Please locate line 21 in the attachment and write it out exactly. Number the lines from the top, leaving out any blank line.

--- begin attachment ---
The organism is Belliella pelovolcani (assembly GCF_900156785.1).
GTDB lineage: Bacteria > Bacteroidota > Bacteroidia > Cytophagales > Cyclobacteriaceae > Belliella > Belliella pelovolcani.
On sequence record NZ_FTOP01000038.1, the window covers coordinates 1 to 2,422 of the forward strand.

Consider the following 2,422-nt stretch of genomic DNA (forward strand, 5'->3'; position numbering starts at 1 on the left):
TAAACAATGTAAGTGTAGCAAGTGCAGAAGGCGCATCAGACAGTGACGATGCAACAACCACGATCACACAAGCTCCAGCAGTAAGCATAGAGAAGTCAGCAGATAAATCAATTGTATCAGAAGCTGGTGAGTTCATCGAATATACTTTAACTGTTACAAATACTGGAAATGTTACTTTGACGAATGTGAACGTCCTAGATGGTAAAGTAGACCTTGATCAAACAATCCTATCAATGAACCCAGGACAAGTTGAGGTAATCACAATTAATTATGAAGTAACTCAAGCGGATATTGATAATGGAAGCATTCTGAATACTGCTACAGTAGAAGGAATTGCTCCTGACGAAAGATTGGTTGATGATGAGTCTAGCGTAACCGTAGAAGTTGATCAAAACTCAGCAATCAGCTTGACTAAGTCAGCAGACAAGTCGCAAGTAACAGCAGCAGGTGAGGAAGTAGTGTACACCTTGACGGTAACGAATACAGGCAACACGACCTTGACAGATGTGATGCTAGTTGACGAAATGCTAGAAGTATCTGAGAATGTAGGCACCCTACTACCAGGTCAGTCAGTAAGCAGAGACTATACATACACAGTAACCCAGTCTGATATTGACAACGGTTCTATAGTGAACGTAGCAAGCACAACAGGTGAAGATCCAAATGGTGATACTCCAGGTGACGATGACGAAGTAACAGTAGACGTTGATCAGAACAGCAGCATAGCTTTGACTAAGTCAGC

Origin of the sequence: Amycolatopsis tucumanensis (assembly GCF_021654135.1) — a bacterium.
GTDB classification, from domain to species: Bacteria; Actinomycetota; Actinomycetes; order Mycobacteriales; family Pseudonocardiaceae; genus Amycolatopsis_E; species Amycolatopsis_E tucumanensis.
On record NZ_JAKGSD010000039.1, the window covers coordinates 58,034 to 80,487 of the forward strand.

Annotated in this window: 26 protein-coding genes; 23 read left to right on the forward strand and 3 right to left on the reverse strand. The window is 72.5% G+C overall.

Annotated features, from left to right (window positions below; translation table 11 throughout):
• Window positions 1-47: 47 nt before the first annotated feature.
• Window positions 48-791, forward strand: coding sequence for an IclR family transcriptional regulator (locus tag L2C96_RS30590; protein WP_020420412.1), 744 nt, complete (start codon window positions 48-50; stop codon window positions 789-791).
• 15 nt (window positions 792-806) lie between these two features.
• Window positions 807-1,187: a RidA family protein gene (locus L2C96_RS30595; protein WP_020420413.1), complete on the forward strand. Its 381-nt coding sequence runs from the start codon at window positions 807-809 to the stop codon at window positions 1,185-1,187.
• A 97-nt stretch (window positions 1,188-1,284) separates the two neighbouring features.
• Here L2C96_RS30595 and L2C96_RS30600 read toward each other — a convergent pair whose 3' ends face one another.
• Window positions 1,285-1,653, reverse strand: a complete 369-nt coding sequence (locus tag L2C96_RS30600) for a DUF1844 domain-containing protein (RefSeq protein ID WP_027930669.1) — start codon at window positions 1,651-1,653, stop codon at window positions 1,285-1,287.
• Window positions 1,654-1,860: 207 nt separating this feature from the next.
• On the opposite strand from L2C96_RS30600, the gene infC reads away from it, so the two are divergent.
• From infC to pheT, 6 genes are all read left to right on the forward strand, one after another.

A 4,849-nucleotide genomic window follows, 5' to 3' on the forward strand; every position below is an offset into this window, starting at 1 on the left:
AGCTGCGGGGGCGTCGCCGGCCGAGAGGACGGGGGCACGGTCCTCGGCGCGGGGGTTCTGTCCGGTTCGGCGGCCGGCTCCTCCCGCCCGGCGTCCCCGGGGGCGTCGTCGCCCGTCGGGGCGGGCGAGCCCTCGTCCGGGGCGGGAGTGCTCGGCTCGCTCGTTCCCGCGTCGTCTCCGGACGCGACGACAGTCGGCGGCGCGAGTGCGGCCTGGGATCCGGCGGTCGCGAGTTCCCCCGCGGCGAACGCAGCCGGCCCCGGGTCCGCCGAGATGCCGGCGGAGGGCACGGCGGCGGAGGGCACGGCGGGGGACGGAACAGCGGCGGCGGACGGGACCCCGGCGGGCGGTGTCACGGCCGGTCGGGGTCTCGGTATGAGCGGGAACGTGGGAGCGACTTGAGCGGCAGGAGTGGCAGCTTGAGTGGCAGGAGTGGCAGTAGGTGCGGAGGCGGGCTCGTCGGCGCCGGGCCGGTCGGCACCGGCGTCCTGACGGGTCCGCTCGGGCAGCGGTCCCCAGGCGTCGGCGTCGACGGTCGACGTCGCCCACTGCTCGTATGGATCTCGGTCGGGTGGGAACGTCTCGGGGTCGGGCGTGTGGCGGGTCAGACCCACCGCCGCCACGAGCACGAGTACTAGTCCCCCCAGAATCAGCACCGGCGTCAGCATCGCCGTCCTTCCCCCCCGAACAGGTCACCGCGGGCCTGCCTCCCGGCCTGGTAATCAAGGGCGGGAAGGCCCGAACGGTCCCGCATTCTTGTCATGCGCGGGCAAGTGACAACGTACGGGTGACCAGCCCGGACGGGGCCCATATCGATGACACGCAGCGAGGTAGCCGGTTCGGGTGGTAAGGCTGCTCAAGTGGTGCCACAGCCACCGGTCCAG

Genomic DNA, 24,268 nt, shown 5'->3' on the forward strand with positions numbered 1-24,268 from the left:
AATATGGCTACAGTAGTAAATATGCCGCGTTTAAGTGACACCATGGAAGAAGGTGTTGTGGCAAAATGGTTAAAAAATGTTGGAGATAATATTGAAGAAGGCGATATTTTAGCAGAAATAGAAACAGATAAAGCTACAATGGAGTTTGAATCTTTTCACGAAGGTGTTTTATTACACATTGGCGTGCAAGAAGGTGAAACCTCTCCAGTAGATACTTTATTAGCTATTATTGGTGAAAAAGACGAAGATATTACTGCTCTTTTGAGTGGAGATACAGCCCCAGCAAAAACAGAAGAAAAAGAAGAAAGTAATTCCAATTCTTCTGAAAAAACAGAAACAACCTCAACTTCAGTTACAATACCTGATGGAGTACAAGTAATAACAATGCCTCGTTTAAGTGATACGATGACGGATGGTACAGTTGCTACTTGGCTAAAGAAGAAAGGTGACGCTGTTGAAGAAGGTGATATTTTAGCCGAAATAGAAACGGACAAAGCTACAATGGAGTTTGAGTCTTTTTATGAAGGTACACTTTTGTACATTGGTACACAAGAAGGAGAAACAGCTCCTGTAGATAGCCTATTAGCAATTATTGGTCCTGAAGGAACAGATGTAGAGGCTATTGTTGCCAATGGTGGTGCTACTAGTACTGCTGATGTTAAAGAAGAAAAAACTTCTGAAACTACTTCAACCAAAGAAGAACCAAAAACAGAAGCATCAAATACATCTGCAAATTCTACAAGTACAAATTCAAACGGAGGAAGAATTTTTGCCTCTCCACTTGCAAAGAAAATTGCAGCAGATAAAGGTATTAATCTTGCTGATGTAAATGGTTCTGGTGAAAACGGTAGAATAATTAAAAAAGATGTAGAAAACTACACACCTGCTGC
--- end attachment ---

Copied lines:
A 4,849-nucleotide genomic window follows, 5' to 3' on the forward strand; every position below is an offset into this window, starting at 1 on the left: